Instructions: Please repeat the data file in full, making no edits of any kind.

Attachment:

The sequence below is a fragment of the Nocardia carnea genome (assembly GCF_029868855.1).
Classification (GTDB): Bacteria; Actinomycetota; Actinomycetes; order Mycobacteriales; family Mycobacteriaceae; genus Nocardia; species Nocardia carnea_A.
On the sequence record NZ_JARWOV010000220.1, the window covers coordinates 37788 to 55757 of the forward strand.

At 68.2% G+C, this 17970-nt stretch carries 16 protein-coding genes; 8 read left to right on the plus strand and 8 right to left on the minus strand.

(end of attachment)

The sequence below is a fragment of the Nocardia carnea genome (assembly GCF_029868855.1).
Classification (GTDB): Bacteria; Actinomycetota; Actinomycetes; order Mycobacteriales; family Mycobacteriaceae; genus Nocardia; species Nocardia carnea_A.
On the sequence record NZ_JARWOV010000220.1, the window covers coordinates 37788 to 55757 of the forward strand.

At 68.2% G+C, this 17970-nt stretch carries 16 protein-coding genes; 8 read left to right on the plus strand and 8 right to left on the minus strand.